Why won’t my agents and brokers just do what I tell them? Why am I struggling to motivate my team? Why aren’t they giving me the performance I need? If any of these questions sound familiar to you, you’re not alone.
You were probably promoted to your current position because you’re a competent technical professional. But whether you’re a middle manager at a major life insurance carrier a principal of a brokerage-general agency, your technical skills usually won’t help you be a better leader.
But effective leadership has an undeniable business value. In one study, Jack Zenger and colleagues (“How Extraordinary Leaders Double Profits”) examined the best (top 10 percent) and worst (bottom 10 percent) leaders at a large commercial bank. On average, the worst leaders’ departments experienced net losses of $1.2 million, while the best leaders boasted profits of $4.5 million.
Sink or Swim is Not a Plan
As any disgruntled employee will attest, exceptional leadership isn’t commonplace. One recent Center for Creative Leadership study reveals that up to 50 percent of managers are ineffective. And sadly, your company probably isn’t doing much to help you. First, they probably use the wrong criteria to select leaders by focusing on technical—rather than leadership—skills. Second, most invest precious little to develop leaders, and training is often an isolated, one-size-fits-all event. Without follow-up, 90 percent of information from training programs disappears after three months!
Without organizational support, leaders wanting to improve are left to their own devices. But when they search on Amazon for “leadership books,” they’re assaulted with more than 100,000 options! No wonder leadership feels so complex and impossible.
Luckily, there’s good news. Though psychologists used to believe leaders were “born,” recent research tells a much different story: Leadership is an acquirable skill. Recently, a study by Richard Arvey at Singapore’s NUS Business School revealed that a whopping 70 percent of leadership is learned. That means anyone can learn to become an effective leader.
Two Behaviors All Leaders Must Master
For decades, scientists have known everything we need to know about how successful leaders behave. It’s like finding your TV remote tucked under a couch cushion after hours of searching elsewhere: The secrets to leadership really have been here all along.
In 1945, a group of Ohio State University researchers set out to disprove the notion that leadership was an inborn personality trait. With 70 International Harvester Company foremen as their subjects, they discovered that leadership effectiveness was related to the presence of two independent behaviors.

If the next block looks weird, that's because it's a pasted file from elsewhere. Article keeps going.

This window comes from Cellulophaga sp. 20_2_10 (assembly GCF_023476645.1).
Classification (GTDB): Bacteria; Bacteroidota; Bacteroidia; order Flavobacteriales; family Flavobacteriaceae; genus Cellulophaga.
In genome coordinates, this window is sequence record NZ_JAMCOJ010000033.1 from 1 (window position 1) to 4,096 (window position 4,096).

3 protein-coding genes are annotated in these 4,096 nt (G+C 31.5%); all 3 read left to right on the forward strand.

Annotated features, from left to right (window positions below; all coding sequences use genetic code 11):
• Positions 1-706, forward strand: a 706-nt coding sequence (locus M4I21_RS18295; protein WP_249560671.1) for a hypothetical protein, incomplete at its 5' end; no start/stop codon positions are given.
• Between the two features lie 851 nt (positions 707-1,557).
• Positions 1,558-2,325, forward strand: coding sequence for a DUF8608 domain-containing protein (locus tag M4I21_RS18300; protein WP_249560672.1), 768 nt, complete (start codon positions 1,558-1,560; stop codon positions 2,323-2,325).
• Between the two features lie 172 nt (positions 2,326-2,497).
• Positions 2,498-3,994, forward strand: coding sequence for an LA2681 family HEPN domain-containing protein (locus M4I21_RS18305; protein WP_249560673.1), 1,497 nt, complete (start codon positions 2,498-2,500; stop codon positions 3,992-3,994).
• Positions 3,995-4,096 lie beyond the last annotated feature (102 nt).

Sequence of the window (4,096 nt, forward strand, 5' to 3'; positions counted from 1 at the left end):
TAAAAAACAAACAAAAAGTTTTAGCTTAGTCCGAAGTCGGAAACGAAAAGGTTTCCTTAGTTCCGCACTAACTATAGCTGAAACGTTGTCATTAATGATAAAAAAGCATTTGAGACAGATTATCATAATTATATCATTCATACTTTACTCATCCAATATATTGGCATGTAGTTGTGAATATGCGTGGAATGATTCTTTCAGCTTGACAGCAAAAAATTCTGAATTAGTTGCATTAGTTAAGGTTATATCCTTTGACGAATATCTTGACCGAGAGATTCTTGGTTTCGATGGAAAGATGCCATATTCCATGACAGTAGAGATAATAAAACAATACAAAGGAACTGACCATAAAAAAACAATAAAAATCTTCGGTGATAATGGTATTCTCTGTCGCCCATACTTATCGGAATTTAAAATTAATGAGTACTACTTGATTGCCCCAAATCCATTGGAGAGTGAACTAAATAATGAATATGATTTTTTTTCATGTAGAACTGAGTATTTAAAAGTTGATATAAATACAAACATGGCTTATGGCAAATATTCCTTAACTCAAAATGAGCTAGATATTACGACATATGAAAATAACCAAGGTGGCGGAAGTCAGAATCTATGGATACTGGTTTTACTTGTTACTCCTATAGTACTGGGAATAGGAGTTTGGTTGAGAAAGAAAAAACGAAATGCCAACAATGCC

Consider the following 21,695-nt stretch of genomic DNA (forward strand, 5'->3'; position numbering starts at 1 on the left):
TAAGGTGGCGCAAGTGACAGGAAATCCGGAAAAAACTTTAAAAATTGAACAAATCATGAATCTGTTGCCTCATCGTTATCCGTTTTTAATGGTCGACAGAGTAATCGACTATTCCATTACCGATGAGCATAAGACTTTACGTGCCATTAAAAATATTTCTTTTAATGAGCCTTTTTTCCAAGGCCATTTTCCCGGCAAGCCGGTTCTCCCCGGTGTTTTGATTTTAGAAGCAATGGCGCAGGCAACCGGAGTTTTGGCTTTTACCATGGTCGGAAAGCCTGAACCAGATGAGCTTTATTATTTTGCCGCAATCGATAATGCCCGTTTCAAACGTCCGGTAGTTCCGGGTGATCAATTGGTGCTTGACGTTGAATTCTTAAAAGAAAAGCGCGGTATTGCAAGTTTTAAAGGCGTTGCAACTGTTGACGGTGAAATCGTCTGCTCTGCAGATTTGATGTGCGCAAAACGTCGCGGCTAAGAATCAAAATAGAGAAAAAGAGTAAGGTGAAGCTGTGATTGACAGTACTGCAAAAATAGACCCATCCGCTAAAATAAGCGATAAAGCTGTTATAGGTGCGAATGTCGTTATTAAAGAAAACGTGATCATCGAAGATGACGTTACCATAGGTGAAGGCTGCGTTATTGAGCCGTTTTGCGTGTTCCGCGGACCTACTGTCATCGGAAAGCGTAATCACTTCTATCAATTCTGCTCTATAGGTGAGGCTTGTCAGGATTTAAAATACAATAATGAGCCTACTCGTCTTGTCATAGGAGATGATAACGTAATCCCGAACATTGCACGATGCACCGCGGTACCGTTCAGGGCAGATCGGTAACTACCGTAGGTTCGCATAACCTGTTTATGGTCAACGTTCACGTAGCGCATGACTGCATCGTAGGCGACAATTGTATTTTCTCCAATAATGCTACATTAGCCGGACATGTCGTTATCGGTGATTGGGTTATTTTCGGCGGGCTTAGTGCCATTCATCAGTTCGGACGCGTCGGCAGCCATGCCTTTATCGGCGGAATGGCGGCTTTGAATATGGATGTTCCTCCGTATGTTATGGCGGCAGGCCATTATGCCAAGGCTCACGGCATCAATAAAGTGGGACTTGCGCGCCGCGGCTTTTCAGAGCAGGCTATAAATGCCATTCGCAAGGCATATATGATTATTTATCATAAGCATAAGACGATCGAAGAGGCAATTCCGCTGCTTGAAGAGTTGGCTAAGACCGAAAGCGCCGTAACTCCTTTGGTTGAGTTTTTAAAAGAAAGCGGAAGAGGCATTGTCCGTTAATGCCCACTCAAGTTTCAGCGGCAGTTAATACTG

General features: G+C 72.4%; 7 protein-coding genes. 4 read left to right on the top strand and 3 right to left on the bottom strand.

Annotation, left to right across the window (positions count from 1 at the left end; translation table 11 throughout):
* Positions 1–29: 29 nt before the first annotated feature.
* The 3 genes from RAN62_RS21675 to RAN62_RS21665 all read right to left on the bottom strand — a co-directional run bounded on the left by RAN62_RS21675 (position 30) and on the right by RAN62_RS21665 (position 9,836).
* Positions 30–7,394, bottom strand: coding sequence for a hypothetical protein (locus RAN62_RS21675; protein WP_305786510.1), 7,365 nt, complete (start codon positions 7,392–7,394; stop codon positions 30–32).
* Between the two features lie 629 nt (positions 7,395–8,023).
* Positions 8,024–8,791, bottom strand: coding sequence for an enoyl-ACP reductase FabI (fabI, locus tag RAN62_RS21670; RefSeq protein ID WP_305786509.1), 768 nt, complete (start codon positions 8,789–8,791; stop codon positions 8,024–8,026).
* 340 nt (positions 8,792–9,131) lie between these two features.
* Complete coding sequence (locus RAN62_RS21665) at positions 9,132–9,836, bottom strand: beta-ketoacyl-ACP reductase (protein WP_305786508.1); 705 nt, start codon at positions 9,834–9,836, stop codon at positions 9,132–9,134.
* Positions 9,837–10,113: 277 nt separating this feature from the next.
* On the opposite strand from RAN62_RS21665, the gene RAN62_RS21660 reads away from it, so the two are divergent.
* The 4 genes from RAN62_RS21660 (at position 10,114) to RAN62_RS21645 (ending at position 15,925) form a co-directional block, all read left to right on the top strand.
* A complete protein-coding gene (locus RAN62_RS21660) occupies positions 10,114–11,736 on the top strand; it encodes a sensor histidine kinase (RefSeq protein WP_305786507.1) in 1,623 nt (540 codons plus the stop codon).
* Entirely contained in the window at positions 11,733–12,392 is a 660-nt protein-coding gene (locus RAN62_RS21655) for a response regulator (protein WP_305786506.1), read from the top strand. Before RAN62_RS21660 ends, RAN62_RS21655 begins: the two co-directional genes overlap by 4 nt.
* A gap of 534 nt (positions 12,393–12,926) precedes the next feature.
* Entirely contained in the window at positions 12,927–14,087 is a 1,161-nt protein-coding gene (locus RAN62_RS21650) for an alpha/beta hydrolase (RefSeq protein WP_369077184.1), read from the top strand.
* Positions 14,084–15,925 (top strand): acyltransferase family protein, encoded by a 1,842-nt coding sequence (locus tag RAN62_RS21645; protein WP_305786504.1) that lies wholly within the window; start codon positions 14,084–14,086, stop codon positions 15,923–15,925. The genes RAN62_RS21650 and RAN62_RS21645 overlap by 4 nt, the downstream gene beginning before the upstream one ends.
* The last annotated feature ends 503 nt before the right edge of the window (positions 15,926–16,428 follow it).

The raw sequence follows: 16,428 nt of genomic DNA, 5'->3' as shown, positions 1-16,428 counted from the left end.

First, effective leaders showed consideration, displaying support, compassion and friendliness to their team. Second, they initiated structure. They clearly defined the role each employee played and drove their performance. Let’s re-name these behaviors “People” and “Results,” respectively.
Indeed, you probably feel an inherent tension between People and Results. On one hand, you must build relationships by connecting with your team, earning trust and motivating them. On the other, you must drive top-and bottom-line results through their performance and productivity. I can drive them to perform, leaders think, OR I can be their friend: People ß——————– X———————à Results
Left Side Leader Right Side Leader
Depending on your upbringing, culture, and role models, you’ll find a comfort position between them. For a select few, that position is in the middle, leveraging each outcome to support the other. The rest fall somewhere to the left or the right, and some to the extremes:
The cool parent: Left-side leaders act like the “cool parent.” Focusing on the happiness of their team at all costs, they don’t set expectations, give honest feedback, or make tough decisions. Working for a left-side leader might feel pleasant… at first. But as soon as you need tough—but true—feedback, he or she would freeze like a deer in headlights.
The trail of dead bodies creator: Right-side leaders drive results so aggressively that they leave a “trail of dead bodies.” This leader requires grueling hours, is never satisfied, and withholds recognition lest employees become complacent. Though right-side leaders help you “up your game” initially, in the long-term, you suffer both physically (from over-work) and mentally (from lack of appreciation).